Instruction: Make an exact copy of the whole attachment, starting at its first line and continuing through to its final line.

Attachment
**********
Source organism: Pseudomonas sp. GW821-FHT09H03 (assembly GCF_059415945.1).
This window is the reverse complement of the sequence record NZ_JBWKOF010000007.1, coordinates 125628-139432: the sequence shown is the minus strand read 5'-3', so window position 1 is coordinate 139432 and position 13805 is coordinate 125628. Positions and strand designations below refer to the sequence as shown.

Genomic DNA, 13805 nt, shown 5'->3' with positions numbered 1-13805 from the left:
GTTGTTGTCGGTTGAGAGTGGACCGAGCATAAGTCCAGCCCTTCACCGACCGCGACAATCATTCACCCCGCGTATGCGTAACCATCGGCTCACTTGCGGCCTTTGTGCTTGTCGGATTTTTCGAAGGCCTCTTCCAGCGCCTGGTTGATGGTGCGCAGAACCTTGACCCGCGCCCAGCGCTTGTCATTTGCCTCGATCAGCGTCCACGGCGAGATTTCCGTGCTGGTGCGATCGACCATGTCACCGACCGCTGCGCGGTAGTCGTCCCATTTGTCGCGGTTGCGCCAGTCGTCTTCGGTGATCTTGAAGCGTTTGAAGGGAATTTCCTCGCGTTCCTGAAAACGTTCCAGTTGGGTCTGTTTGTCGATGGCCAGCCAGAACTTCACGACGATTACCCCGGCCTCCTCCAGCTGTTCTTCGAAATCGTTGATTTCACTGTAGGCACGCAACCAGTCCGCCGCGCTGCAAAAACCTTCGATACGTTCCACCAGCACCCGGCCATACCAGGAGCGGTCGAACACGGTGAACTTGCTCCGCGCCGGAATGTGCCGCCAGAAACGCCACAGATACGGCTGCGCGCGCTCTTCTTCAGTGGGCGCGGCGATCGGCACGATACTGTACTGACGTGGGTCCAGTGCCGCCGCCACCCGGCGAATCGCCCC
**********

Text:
Source organism: Pseudomonas sp. GW821-FHT09H03 (assembly GCF_059415945.1).
This window is the reverse complement of the sequence record NZ_JBWKOF010000007.1, coordinates 125628-139432: the sequence shown is the minus strand read 5'-3', so window position 1 is coordinate 139432 and position 13805 is coordinate 125628. Positions and strand designations below refer to the sequence as shown.

Genomic DNA, 13805 nt, shown 5'->3' with positions numbered 1-13805 from the left:
GTTGTTGTCGGTTGAGAGTGGACCGAGCATAAGTCCAGCCCTTCACCGACCGCGACAATCATTCACCCCGCGTATGCGTAACCATCGGCTCACTTGCGGCCTTTGTGCTTGTCGGATTTTTCGAAGGCCTCTTCCAGCGCCTGGTTGATGGTGCGCAGAACCTTGACCCGCGCCCAGCGCTTGTCATTTGCCTCGATCAGCGTCCACGGCGAGATTTCCGTGCTGGTGCGATCGACCATGTCACCGACCGCTGCGCGGTAGTCGTCCCATTTGTCGCGGTTGCGCCAGTCGTCTTCGGTGATCTTGAAGCGTTTGAAGGGAATTTCCTCGCGTTCCTGAAAACGTTCCAGTTGGGTCTGTTTGTCGATGGCCAGCCAGAACTTCACGACGATTACCCCGGCCTCCTCCAGCTGTTCTTCGAAATCGTTGATTTCACTGTAGGCACGCAACCAGTCCGCCGCGCTGCAAAAACCTTCGATACGTTCCACCAGCACCCGGCCATACCAGGAGCGGTCGAACACGGTGAACTTGCTCCGCGCCGGAATGTGCCGCCAGAAACGCCACAGATACGGCTGCGCGCGCTCTTCTTCAGTGGGCGCGGCGATCGGCACGATACTGTACTGACGTGGGTCCAGTGCCGCCGCCACCCGGCGAATCGCCCC